Anyway there's not much more to say about this skirt. I thought this would be more of a spring / summer skirt but I think it looks OK as a winter skirt with dark tights and a dark jumper. I'm looking forward to pairing it with my white Banksia top in the warmer weather (I can hope!). I'm stumped as to what other colours go with this light, duck egg kind of blue. I've tried googling but have found nothing much apart from a nude coloured cardigan which does go well. Does anyone have any other colour combination suggestions?

Happy weekend.

Friday, 5 April 2013

Denim Wiksten Skirt

It's only 3 degrees celsius in Norfolk this evening which makes a change from zero or 1 degrees. It doesn't look like we'll have a balmy spring any time soon so I thought I'd brave the cold air for five minutes to take some long overdue photos. I finished this skirt in the first half of January and I've worn and washed it loads of times. It's been hanging up for about 2 weeks taunting me to get on with the photos so that I can wear it. So at last I can start wearing it again – I've really missed it!

Weird how you can't see the bow belt in these pictures

This is the Tulip Skirt from Wiksten Patterns. The download is available here for $4.20, a bargain £2.60!

I love this skirt and of course it's made with my favourite fabric, denim. It's a comfortable skirt and goes with many things.

Luckily I made notes as I was making the skirt as I wouldn't have been able to recall any detail now. I started making this before Christmas and even had a couple of blissful hours sewing this on Christmas Day!

First muslin

I cut an extra large knowing it would be way too big, but figured I would fit it down to size.

I made the skirt in a different order to the pattern instructions. I attached the waistband pieces to the corresponding skirt pieces separately and then sewed the side seams of the skirt and waistband in one fell swoop. That way I could just adjust the sides to fit. The seam allowances are 1.5 cm on this pattern which I used throughout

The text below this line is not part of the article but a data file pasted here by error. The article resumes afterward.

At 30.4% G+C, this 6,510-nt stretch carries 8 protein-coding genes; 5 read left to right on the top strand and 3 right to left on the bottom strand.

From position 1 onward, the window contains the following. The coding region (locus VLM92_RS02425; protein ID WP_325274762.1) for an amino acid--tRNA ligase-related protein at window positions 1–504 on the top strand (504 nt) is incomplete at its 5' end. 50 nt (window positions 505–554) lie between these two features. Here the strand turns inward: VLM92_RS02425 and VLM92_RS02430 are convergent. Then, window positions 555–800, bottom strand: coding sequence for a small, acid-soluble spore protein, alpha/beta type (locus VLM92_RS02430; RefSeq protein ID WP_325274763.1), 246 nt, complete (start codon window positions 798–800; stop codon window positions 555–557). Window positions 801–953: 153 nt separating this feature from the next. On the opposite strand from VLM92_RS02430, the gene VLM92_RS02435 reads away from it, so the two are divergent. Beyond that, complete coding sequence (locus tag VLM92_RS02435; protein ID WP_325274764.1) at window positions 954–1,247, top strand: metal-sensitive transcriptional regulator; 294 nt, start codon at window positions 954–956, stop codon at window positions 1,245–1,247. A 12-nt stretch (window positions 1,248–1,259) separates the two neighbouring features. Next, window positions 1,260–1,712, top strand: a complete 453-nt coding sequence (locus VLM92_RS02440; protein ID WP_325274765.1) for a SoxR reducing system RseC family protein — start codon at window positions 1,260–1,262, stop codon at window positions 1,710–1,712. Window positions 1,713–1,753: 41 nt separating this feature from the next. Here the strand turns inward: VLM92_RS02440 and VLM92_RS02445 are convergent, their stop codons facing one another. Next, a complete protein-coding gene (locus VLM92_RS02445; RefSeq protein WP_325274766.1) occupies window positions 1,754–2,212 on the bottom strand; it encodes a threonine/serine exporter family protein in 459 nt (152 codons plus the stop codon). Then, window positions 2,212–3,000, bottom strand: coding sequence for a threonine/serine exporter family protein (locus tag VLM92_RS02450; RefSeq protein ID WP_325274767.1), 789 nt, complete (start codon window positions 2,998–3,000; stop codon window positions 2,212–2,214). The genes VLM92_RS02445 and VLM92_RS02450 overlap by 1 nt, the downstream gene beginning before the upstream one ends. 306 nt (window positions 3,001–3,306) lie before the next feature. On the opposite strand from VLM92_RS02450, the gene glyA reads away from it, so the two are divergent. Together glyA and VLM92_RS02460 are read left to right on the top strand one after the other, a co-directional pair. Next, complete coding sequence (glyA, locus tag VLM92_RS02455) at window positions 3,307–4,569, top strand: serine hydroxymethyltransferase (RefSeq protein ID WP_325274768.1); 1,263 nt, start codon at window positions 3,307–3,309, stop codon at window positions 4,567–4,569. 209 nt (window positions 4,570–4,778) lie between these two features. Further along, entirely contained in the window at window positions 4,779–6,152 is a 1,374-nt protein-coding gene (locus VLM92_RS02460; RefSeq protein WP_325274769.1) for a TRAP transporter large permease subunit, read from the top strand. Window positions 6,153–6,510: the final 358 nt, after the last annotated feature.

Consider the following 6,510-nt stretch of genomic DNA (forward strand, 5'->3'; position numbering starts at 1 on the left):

After the first muslin I took in the side seams by 1 inch on both sides, tapering up to 1.5 inches in at the waistline starting from a distance of 3.75 inches down from the waist seam.

I found the back skirt piece to be 1 inch longer than the front skirt pieces. This may have been me cutting it wrong. Anyhow I subsequently made sure the pattern pieces aligned correctly with the waistband.

Slash Pockets

I wanted to add slash pockets at the sides much like I did here for the Miss Chalmers' skirt. The pockets are based on the pocket pattern piece for the Crescent skirt. I had to move the position of the pleats further along to allow enough room for the pocket openings.

Belt Ties

These are sewn into the side seams and I know some people leave them out.  I decided to keep them in but they were far too short for my liking. I doubled the length of the ties which means I can tie them in a bow. By the way it's really hard to tie a nice bow. Is there a tutorial to show how you can do this nicely? Every now and then I do something slightly different and end up with a brilliant bow. The problem is I can never remember how I did it or what exactly I did!